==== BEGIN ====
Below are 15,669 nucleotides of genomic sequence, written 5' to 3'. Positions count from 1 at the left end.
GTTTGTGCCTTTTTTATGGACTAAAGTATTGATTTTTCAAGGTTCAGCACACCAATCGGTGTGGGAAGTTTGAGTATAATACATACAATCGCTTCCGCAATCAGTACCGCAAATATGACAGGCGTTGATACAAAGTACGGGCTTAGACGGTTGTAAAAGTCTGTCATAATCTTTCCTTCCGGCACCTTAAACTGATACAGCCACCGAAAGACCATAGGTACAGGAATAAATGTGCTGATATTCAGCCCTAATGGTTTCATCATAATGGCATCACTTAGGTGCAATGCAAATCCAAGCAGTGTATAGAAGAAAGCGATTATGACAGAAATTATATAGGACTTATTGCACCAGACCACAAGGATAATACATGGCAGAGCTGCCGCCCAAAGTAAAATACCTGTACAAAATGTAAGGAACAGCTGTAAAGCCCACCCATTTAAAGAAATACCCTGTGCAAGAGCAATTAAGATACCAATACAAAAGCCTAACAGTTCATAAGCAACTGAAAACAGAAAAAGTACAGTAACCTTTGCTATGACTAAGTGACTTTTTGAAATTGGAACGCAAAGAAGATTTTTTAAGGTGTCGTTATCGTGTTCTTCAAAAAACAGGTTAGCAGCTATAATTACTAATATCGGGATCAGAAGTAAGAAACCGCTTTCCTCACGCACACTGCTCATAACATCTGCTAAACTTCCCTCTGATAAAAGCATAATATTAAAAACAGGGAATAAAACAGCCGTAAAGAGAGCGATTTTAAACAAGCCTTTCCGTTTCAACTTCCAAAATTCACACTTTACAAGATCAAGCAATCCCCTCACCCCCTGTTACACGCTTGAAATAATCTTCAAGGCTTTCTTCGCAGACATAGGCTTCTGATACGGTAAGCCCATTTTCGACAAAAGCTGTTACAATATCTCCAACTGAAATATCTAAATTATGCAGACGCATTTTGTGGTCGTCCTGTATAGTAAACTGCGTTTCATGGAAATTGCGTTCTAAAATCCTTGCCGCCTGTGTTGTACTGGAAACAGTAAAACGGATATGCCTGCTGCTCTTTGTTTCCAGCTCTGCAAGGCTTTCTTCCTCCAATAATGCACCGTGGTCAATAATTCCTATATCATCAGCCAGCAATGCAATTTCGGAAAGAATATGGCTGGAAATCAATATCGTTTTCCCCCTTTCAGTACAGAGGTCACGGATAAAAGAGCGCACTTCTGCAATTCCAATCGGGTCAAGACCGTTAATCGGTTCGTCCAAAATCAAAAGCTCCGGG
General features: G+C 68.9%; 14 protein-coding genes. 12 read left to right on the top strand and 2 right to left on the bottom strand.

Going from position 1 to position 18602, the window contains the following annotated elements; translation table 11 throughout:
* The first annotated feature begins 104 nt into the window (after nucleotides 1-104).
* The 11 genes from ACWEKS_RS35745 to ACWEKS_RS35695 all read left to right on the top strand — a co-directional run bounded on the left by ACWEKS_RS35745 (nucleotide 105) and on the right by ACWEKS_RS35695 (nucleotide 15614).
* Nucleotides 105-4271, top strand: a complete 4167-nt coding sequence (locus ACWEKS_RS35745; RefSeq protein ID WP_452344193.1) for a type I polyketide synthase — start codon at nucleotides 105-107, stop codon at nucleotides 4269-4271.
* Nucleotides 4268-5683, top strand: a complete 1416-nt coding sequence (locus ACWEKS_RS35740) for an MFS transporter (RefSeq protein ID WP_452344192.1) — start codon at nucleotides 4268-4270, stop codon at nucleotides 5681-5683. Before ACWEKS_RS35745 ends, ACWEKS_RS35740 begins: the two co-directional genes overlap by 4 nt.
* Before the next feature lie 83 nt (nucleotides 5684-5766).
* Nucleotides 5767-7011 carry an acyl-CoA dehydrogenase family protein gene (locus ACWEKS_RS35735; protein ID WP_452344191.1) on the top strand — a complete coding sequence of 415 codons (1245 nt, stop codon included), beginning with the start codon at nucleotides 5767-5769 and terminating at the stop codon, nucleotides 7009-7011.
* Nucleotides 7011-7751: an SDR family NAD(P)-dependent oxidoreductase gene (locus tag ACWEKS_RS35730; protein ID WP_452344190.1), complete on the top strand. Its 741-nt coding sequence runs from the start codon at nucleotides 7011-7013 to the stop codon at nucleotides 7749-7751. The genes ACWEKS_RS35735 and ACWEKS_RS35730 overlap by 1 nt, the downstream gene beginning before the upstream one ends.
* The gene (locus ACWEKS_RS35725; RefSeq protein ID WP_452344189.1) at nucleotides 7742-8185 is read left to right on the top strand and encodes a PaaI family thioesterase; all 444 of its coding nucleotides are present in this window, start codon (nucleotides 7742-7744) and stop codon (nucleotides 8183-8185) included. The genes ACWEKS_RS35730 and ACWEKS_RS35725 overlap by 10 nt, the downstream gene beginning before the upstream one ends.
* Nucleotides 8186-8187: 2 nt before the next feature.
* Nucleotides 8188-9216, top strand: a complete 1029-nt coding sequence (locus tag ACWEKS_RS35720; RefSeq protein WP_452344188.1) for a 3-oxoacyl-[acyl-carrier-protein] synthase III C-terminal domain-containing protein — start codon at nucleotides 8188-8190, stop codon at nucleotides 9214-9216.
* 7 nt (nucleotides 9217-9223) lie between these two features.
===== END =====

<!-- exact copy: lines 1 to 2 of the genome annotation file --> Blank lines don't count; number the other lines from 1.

Below are 15,669 nucleotides of genomic sequence, written 5' to 3'. Positions count from 1 at the left end.
GTTTGTGCCTTTTTTATGGACTAAAGTATTGATTTTTCAAGGTTCAGCACACCAATCGGTGTGGGAAGTTTGAGTATAATACATACAATCGCTTCCGCAATCAGTACCGCAAATATGACAGGCGTTGATACAAAGTACGGGCTTAGACGGTTGTAAAAGTCTGTCATAATCTTTCCTTCCGGCACCTTAAACTGATACAGCCACCGAAAGACCATAGGTACAGGAATAAATGTGCTGATATTCAGCCCTAATGGTTTCATCATAATGGCATCACTTAGGTGCAATGCAAATCCAAGCAGTGTATAGAAGAAAGCGATTATGACAGAAATTATATAGGACTTATTGCACCAGACCACAAGGATAATACATGGCAGAGCTGCCGCCCAAAGTAAAATACCTGTACAAAATGTAAGGAACAGCTGTAAAGCCCACCCATTTAAAGAAATACCCTGTGCAAGAGCAATTAAGATACCAATACAAAAGCCTAACAGTTCATAAGCAACTGAAAACAGAAAAAGTACAGTAACCTTTGCTATGACTAAGTGACTTTTTGAAATTGGAACGCAAAGAAGATTTTTTAAGGTGTCGTTATCGTGTTCTTCAAAAAACAGGTTAGCAGCTATAATTACTAATATCGGGATCAGAAGTAAGAAACCGCTTTCCTCACGCACACTGCTCATAACATCTGCTAAACTTCCCTCTGATAAAAGCATAATATTAAAAACAGGGAATAAAACAGCCGTAAAGAGAGCGATTTTAAACAAGCCTTTCCGTTTCAACTTCCAAAATTCACACTTTACAAGATCAAGCAATCCCCTCACCCCCTGTTACACGCTTGAAATAATCTTCAAGGCTTTCTTCGCAGACATAGGCTTCTGATACGGTAAGCCCATTTTCGACAAAAGCTGTTACAATATCTCCAACTGAAATATCTAAATTATGCAGACGCATTTTGTGGTCGTCCTGTATAGTAAACTGCGTTTCATGGAAATTGCGTTCTAAAATCCTTGCCGCCTGTGTTGTACTGGAAACAGTAAAACGGATATGCCTGCTGCTCTTTGTTTCCAGCTCTGCAAGGCTTTCTTCCTCCAATAATGCACCGTGGTCAATAATTCCTATATCATCAGCCAGCAATGCAATTTCGGAAAGAATATGGCTGGAAATCAATATCGTTTTCCCCCTTTCAGTACAGAGGTCACGGATAAAAGAGCGCACTTCTGCAATTCCAATCGGGTCAAGACCGTTAATCGGTTCGTCCAAAATCAAAAGCTCCGGG